One connection is Boethius, a 5th century scholar who specialized in Aristotle’s works. He famously defined persons as “thinking-choosing individuals”. That is, a person is defined by independent operations of mind and will. Then in the 13th century Thomas Aquinas, with others, rediscovered Aristotle and then merged much of the Greek philosopher’s notions with Christianity in order to have a “sum of all truth” to teach his students. The problem he faced was in merging the singular, monadic God of Aristotle with the triune God of faith. The outcome was an awkward affirmation of the Trinity that began with extensive discussions about the core qualities of God—his attributes—that were shared by each person of the godhead. But the outcome arguably left students with a sense that God, the Father, is the real “source” of God’s essences and the Son and Spirit are subsidiary recipients.
Here’s the big point: any focus on the relations between the Father-Son-Spirit was lost as the explanation of God’s being. Instead God’s shared qualities, seen as emerging from the Father, came to be the focus instead. And Aristotle would have lived with the list of those essential qualities, because, in fact, he articulated the basis for many of them in his writings on Ethics and Metaphysics.
There were also the Platonic Christians who through a 3rd century non-Christian writer, Plotinus, embraced Plato’s version of God as one. This came to both the Greek Orthodox church and to the Catholic mystical tradition by way of Dionysius the pseudo-Areopagite who was taken to be Paul’s convert in Athens, but was actually an unidentifiable 6th century figure. Then, as now, that tradition features God as the “one” from whom the Son and Spirit emerge only as emanations. Given this basis of divinity the ambitions of such mysticism is to purge, illumine, and then unite with God as the “one”. The fruit of that tradition is a very modest interest in Scriptures and an interest in the Son and Spirit as mere instruments to achieve an ineffable experience of union with the non-communicative One.
But enough of history. I offer all this background in overly broad strokes only to ask the question of our identity with an awareness that history helps to reinforce different views of identity. Let me wrap up by suggesting that Christians are facing an identity crisis, with one identity bearing the weight of a God who operates on the basis of contracts; another who is an unknown end; and yet another identity centered on a God whose ultimate contract is a marriage covenant reflecting his eternal spreading goodness.
Option one: If we view ourselves as Godlike individuals—that is, as individuals who are “one” in the Aristotelian-Christian version of a capacity-defined God—our tendency is to treat other individuals as godlike centers of thinking and choosing, with each measured by personal capacities. With this identity the secret of success is to grow our personal capacities in order to be as ‘great’, i.e. as godlike, as possible. How? By setting up contracts or covenants with others that allow for the exchange of goods and services. If, for instance, a professor has a PhD in academic capacities, and a student has a BA level of capacity, the latter pays money to gain more academic capacities in order to gain higher degrees. So, too, a covenant relationship with God is mainly pragmatic—gaining his benefits by offering whatever we have that he might want from us, e.g. glory and obedience.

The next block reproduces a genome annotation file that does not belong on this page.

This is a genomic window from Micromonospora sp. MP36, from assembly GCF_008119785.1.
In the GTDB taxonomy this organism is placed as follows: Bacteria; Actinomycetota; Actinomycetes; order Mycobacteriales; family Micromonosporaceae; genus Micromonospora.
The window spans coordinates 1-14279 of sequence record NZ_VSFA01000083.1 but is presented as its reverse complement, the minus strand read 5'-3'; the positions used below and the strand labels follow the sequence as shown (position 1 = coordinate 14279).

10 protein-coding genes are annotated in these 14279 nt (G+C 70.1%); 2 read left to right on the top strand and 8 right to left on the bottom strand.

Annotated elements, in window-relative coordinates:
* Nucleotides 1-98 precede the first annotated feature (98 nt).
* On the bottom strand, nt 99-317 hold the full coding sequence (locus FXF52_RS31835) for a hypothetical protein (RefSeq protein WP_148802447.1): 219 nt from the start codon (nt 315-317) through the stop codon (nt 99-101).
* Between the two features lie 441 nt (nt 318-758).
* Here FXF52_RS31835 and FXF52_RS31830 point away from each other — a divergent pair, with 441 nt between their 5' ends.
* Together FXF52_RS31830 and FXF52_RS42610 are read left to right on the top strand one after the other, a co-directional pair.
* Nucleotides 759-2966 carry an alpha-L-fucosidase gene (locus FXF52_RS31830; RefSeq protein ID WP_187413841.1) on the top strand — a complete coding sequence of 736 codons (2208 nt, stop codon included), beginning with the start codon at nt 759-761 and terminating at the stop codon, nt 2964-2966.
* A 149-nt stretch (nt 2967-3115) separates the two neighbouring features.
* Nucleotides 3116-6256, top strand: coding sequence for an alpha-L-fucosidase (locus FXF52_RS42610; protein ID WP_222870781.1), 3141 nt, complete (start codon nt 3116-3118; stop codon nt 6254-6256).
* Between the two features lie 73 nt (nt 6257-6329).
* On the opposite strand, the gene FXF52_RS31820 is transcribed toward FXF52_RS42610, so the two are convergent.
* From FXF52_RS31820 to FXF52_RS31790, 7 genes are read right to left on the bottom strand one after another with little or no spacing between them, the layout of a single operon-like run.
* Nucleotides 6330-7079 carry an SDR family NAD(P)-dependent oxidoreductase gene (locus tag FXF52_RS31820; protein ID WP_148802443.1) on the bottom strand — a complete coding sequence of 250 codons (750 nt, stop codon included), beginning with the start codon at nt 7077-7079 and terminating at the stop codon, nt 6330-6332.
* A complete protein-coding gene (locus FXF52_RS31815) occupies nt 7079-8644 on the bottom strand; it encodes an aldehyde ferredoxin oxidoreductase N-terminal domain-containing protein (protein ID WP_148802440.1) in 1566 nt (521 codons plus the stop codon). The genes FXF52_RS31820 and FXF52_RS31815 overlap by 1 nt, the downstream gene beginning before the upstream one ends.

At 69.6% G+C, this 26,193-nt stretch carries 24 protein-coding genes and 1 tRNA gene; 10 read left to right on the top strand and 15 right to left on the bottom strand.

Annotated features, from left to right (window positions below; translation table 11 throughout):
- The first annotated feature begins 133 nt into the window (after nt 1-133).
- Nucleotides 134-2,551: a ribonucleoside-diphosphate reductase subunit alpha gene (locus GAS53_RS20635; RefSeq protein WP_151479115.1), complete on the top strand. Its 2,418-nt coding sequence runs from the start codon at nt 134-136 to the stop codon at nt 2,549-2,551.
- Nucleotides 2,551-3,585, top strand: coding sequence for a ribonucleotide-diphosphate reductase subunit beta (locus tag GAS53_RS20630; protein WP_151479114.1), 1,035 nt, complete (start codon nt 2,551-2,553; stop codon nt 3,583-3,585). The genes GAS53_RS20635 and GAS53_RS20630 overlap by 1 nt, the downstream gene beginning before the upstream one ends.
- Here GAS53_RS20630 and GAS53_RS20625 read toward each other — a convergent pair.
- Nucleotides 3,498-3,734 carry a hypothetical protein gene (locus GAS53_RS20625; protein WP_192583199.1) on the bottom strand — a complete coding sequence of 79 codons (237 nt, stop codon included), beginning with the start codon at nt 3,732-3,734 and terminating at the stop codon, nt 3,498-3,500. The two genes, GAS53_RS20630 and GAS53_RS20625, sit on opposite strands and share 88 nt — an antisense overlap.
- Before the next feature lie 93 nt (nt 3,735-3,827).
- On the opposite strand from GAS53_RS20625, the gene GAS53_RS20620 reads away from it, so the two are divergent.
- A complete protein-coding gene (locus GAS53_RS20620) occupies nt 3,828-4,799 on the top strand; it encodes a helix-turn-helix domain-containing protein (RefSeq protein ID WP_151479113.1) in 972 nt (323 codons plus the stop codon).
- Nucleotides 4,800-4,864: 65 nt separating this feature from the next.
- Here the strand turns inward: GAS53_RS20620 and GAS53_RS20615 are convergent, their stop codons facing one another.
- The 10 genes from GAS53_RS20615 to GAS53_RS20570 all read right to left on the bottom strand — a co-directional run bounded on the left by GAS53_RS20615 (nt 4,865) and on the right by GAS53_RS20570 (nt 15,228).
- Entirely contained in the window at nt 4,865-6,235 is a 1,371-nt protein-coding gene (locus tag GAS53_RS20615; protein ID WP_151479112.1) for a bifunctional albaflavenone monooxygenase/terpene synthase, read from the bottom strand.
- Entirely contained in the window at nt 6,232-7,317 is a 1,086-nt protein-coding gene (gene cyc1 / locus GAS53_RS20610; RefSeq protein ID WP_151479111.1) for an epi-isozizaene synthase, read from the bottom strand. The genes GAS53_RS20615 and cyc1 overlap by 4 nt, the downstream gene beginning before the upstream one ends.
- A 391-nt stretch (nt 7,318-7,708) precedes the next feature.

Option two: If we take on the quietist themes of Platonic mysticism and pursue an identity based on an impersonal merger with God’s being—a ‘pure experience’—we will spend our lives increasingly purging our contacts with others, seeking illuminations not through conversations with God—since encountering God’s being is not word-based—in order to achieve a self-absorbed-and-God-absorbed union. The call to be “in the world but not of the world” and the warnings against ascetic spirituality in Colossians will be displaced by an ambition to achieve the ultimate autonomy that this ultimately non-relational version of God offers.
Option three: If we see ourselves as relationally defined—as in “let us make man in our image . . . male and female he created them”—our tendency is to see ourselves as parts of an organic whole. The only sense in which we are individual-like is in identifying our distinct roles of participation, as serving “in the body”—as in the analogy of feet, hands, eyes—in order to make the whole body effective. We take verses that tell us we are “in Christ” to be speaking of our true union with him as his eternal, collective bride, as we are his “body” and his “beloved”. This is accomplished by the Spirit’s union with our spirit (as in 1 Corinthians 6 and Ephesians 5). We take on the vine and branch imagery of John 15 as crucial: “for apart from me you can do nothing”. That is, our identity as Christians is defined by our repentance from being individuals so that our new union with Christ displaces old visions of life. We realize that “eternal life” is a reality that God alone “is” and “has”—so that our own entry into eternity comes only by our being “sons of God” and “known” by God in the intimate terms of biblical love.
So, to wrap up this reflection, we have three identities before us. One exists in a state of semi-autonomy, with God offering us resources we need and want for our own security and success. The second seeks the relative independence of inner self-absorption. The third exists in a state of full devotion to a speaking God who becomes our beloved companion. We love him because he first loved us and sent the Son to embrace us in the Spirit’s ministry of poured out love. The third option gets my vote . . . because of a new identity in Christ that he alone offers.